Server Room Safety and Your Employees: What You Should Know
by Stephanie Faris on Monday, June 22 6:00
Businesses focus a great deal of time and attention on keeping server equipment safe in a server room. But what about the employees that install and maintain that equipment? An injured worker is far more serious a situation than an overheating hard drive or a failed backup tape.
Your employees are your business s most valuable commodities. Whether you re setting up a new server room or supporting one that is already in place, there are some things you should do to keep your workers safe.
The first step you should take is to protect the greater employee base. Often server rooms are behind closed doors with no windows. This traps the room out of the view of employees, which is often considered necessary for security reasons. However, this lack of visibility could become a problem should a fire break out in the room, since none of the workers outside the room would be able to see it. For that reason, smoke detectors are essential for server rooms.
Air Suppression System Safety
Because sprinklers could devastate a server room, many businesses opt for air suppression systems as a fire safety measure. These systems change the oxygen content of a room, effectively preventing a fire from starting. However, while low concentrations of oxygen are considered safe for most people, being in such a room may negatively impact those who suffer from some chronic diseases once the system has kicked in. For that reason, your employees should be instructed to exit the space as quickly as possible should the system ever activate.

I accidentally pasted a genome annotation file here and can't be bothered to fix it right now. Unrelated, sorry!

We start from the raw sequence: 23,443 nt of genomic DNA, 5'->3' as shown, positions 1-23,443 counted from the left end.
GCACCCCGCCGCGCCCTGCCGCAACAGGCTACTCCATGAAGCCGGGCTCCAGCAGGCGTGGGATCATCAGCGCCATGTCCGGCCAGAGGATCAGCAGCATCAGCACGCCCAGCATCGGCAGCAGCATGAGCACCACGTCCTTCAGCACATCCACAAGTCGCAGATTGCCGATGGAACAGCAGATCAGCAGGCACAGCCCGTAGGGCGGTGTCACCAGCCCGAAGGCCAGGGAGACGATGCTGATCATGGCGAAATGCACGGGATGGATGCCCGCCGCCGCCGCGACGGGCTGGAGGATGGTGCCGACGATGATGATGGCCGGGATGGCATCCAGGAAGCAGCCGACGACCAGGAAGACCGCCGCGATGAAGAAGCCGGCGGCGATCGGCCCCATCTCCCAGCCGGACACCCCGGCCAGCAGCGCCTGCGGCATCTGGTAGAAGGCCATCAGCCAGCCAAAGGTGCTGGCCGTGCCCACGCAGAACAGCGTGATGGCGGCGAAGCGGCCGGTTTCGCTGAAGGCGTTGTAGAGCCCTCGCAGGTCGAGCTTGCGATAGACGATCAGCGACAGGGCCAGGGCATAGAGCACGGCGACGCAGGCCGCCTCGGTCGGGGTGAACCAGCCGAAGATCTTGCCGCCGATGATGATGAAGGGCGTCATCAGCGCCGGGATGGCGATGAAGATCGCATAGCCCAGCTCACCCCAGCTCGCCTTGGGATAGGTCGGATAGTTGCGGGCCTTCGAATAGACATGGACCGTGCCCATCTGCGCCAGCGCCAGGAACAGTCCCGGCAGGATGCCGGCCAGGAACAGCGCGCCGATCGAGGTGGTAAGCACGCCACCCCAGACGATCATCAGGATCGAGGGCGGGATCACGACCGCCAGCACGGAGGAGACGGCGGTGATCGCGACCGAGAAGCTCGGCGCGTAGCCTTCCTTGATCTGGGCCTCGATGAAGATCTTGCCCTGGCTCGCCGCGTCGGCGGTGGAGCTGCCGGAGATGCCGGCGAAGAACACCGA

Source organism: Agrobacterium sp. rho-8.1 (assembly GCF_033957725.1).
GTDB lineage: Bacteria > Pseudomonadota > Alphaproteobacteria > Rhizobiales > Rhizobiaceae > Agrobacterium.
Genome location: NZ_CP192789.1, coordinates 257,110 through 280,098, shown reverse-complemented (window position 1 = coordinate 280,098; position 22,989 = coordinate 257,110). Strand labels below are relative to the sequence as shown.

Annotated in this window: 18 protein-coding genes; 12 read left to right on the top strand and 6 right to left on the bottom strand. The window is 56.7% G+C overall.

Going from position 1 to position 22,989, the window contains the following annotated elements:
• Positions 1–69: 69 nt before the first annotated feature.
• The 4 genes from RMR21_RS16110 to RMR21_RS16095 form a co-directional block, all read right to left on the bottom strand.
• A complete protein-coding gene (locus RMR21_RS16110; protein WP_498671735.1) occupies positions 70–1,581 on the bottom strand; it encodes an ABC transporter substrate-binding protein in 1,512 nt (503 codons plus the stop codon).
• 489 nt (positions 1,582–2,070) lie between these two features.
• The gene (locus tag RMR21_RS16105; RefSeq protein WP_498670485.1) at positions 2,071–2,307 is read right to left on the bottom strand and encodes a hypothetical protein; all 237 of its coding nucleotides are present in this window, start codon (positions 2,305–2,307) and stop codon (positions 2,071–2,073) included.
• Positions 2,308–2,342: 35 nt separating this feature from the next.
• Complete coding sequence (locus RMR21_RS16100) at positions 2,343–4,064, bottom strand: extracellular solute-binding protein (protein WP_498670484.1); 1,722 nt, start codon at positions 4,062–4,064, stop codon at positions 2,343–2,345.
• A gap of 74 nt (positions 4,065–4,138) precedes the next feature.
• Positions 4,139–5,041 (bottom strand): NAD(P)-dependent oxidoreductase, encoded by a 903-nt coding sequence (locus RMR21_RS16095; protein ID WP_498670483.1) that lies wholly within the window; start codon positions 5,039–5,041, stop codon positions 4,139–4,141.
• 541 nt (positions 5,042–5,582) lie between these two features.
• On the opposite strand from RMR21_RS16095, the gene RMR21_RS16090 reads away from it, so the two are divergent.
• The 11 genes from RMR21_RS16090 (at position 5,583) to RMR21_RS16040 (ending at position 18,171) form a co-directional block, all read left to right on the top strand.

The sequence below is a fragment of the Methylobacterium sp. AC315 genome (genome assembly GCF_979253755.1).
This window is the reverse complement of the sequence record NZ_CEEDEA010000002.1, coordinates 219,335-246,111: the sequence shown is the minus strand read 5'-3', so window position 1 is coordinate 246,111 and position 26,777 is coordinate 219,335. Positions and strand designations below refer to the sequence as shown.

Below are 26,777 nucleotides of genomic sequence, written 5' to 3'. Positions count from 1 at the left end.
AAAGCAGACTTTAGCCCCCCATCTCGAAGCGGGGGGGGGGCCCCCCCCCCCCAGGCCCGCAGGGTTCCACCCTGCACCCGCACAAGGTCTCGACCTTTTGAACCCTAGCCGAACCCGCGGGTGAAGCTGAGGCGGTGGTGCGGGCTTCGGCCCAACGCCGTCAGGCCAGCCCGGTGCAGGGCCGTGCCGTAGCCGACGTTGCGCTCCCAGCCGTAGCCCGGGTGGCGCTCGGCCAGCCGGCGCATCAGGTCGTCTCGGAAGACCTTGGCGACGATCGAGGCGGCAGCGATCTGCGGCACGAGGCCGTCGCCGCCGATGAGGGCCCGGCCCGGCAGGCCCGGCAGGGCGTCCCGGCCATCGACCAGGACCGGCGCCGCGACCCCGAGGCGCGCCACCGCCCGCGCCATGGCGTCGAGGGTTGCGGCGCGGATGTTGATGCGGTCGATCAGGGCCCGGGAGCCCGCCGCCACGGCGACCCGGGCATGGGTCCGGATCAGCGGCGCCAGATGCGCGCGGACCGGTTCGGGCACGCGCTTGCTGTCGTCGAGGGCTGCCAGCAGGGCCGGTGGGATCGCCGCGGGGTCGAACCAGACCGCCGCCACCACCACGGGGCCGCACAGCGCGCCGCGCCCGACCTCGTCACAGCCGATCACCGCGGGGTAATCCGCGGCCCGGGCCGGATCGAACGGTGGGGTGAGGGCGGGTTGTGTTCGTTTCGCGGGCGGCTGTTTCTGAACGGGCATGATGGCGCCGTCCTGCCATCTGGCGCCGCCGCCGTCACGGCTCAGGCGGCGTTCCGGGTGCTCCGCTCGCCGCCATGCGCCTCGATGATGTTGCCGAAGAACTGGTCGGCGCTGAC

Noise and Visibility
Server rooms are designed to be occupied by equipment, not people. Unfortunately, administrators often must spend large chunks of time in those rooms, especially if new equipment is being installed. While most of the work can now be done by remoting in, sometimes it makes more sense to be in the server room, where workers can access hardware as they need it. Unfortunately, the combined sounds of fans and hard drives can present a hazard to the auditory health of those workers. Perhaps even more disturbing is the danger it poses to a professional s eyesight, since he ll be working in dim lighting for hours at a time.
Of all of the dangers, however, the biggest hazard likely resides at foot level. Because server rooms are windowless and poorly lit, it can be difficult for workers to see where they re going. Raised floors and sudden steps can easily trip a worker up, leading to broken bones and months of healing. Even if a floor is level, administrators often string cables from equipment to wall jacks, placing tripping hazards directly in the path of those passing through. Try to keep walkways clear and avoid uneven flooring if at all possible.
A server room needs to be safe for both your equipment and your workers. By avoiding some of the biggest hazards your server room workers could face, you ll be able to avoid costly worker s compensation claims and keep your employees healthy and safe for many years to come.